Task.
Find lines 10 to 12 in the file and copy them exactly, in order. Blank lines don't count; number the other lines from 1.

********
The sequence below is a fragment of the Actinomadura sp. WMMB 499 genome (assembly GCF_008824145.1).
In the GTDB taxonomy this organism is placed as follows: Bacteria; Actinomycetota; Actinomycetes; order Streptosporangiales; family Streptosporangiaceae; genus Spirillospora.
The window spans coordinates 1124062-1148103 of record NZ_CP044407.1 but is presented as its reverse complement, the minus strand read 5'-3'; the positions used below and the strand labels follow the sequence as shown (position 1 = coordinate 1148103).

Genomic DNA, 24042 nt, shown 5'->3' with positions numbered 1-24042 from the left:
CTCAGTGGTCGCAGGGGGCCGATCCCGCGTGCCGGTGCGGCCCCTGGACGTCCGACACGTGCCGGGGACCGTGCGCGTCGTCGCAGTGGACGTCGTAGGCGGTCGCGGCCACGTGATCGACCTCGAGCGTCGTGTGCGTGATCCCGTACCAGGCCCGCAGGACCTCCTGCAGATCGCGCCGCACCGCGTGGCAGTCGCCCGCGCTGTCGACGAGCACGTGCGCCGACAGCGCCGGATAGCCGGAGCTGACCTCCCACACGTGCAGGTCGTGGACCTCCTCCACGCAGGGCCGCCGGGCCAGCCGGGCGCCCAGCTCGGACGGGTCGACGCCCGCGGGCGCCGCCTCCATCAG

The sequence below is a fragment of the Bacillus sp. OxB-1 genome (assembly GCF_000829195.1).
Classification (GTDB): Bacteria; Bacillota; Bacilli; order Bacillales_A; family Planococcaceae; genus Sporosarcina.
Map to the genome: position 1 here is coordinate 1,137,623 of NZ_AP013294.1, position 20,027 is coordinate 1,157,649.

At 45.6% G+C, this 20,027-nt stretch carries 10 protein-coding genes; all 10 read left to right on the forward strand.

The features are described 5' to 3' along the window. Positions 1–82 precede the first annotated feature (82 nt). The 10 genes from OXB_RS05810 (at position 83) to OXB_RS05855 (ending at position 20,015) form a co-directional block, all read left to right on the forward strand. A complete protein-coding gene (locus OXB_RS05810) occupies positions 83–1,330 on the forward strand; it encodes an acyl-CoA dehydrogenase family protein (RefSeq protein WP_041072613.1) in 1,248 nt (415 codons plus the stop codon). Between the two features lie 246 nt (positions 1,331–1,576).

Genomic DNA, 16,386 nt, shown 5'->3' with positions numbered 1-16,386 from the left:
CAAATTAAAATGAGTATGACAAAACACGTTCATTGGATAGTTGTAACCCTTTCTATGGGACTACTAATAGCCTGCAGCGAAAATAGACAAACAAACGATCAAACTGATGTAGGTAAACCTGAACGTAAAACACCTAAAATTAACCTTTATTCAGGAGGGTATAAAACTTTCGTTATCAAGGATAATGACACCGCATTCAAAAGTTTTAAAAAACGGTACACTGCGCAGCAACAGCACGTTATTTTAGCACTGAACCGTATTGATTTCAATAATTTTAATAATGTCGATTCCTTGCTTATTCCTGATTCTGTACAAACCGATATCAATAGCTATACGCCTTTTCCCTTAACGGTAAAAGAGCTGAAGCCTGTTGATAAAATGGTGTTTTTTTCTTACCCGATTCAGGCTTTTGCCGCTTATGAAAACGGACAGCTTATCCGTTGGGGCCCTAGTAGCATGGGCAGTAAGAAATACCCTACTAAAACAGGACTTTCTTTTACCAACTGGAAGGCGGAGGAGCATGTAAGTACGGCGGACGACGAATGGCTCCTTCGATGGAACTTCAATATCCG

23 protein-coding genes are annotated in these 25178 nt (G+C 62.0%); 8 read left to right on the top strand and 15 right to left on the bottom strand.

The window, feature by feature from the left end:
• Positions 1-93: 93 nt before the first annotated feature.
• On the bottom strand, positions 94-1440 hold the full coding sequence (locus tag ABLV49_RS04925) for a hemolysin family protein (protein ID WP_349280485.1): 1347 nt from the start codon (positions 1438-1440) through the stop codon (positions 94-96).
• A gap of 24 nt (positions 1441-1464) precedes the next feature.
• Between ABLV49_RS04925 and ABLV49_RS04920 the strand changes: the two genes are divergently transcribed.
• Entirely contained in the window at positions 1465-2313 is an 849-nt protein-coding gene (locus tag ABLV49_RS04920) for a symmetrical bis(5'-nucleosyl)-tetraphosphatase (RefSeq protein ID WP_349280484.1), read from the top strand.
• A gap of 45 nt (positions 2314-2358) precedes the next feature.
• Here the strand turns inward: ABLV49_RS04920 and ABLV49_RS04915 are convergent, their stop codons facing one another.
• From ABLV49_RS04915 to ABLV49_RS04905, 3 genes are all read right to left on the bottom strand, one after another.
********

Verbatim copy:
The features are described 5' to 3' along the window. Positions 1–82 precede the first annotated feature (82 nt). The 10 genes from OXB_RS05810 (at position 83) to OXB_RS05855 (ending at position 20,015) form a co-directional block, all read left to right on the forward strand. A complete protein-coding gene (locus OXB_RS05810) occupies positions 83–1,330 on the forward strand; it encodes an acyl-CoA dehydrogenase family protein (RefSeq protein WP_041072613.1) in 1,248 nt (415 codons plus the stop codon). Between the two features lie 246 nt (positions 1,331–1,576).

Genomic DNA, 16,386 nt, shown 5'->3' with positions numbered 1-16,386 from the left:
CAAATTAAAATGAGTATGACAAAACACGTTCATTGGATAGTTGTAACCCTTTCTATGGGACTACTAATAGCCTGCAGCGAAAATAGACAAACAAACGATCAAACTGATGTAGGTAAACCTGAACGTAAAACACCTAAAATTAACCTTTATTCAGGAGGGTATAAAACTTTCGTTATCAAGGATAATGACACCGCATTCAAAAGTTTTAAAAAACGGTACACTGCGCAGCAACAGCACGTTATTTTAGCACTGAACCGTATTGATTTCAATAATTTTAATAATGTCGATTCCTTGCTTATTCCTGATTCTGTACAAACCGATATCAATAGCTATACGCCTTTTCCCTTAACGGTAAAAGAGCTGAAGCCTGTTGATAAAATGGTGTTTTTTTCTTACCCGATTCAGGCTTTTGCCGCTTATGAAAACGGACAGCTTATCCGTTGGGGCCCTAGTAGCATGGGCAGTAAGAAATACCCTACTAAAACAGGACTTTCTTTTACCAACTGGAAGGCGGAGGAGCATGTAAGTACGGCGGACGACGAATGGCTCCTTCGATGGAACTTCAATATCCG